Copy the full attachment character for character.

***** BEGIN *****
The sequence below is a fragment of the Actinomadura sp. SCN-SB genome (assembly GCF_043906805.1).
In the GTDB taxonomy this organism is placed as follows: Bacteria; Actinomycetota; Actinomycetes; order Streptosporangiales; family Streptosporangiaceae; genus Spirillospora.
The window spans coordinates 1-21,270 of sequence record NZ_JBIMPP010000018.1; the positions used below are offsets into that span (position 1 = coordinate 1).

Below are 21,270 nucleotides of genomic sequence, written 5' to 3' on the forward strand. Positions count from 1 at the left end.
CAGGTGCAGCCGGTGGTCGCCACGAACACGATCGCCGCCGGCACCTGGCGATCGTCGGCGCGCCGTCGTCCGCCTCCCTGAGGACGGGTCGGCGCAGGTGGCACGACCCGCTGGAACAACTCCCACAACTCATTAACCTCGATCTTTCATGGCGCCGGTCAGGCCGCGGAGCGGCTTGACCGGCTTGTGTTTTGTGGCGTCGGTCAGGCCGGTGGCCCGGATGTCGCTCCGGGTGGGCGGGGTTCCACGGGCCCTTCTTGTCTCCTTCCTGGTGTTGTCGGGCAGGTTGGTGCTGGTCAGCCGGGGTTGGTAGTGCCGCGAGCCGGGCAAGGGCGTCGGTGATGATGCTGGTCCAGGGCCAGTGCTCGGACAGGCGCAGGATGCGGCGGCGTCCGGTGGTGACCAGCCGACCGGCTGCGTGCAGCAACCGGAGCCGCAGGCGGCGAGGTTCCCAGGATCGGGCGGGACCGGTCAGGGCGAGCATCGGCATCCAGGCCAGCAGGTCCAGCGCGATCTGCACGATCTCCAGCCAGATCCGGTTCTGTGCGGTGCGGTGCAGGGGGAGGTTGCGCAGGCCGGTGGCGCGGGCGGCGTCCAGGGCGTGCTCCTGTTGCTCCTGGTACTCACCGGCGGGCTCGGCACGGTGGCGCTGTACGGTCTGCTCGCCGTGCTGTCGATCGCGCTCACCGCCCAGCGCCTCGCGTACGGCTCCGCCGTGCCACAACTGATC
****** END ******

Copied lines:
The sequence below is a fragment of the Actinomadura sp. SCN-SB genome (assembly GCF_043906805.1).
In the GTDB taxonomy this organism is placed as follows: Bacteria; Actinomycetota; Actinomycetes; order Streptosporangiales; family Streptosporangiaceae; genus Spirillospora.
The window spans coordinates 1-21,270 of sequence record NZ_JBIMPP010000018.1; the positions used below are offsets into that span (position 1 = coordinate 1).

Below are 21,270 nucleotides of genomic sequence, written 5' to 3' on the forward strand. Positions count from 1 at the left end.
CAGGTGCAGCCGGTGGTCGCCACGAACACGATCGCCGCCGGCACCTGGCGATCGTCGGCGCGCCGTCGTCCGCCTCCCTGAGGACGGGTCGGCGCAGGTGGCACGACCCGCTGGAACAACTCCCACAACTCATTAACCTCGATCTTTCATGGCGCCGGTCAGGCCGCGGAGCGGCTTGACCGGCTTGTGTTTTGTGGCGTCGGTCAGGCCGGTGGCCCGGATGTCGCTCCGGGTGGGCGGGGTTCCACGGGCCCTTCTTGTCTCCTTCCTGGTGTTGTCGGGCAGGTTGGTGCTGGTCAGCCGGGGTTGGTAGTGCCGCGAGCCGGGCAAGGGCGTCGGTGATGATGCTGGTCCAGGGCCAGTGCTCGGACAGGCGCAGGATGCGGCGGCGTCCGGTGGTGACCAGCCGACCGGCTGCGTGCAGCAACCGGAGCCGCAGGCGGCGAGGTTCCCAGGATCGGGCGGGACCGGTCAGGGCGAGCATCGGCATCCAGGCCAGCAGGTCCAGCGCGATCTGCACGATCTCCAGCCAGATCCGGTTCTGTGCGGTGCGGTGCAGGGGGAGGTTGCGCAGGCCGGTGGCGCGGGCGGCGTCCAGGGCGTGCTCCTGTTGCTCCTGGTACTCACCGGCGGGCTCGGCACGGTGGCGCTGTACGGTCTGCTCGCCGTGCTGTCGATCGCGCTCACCGCCCAGCGCCTCGCGTACGGCTCCGCCGTGCCACAACTGATC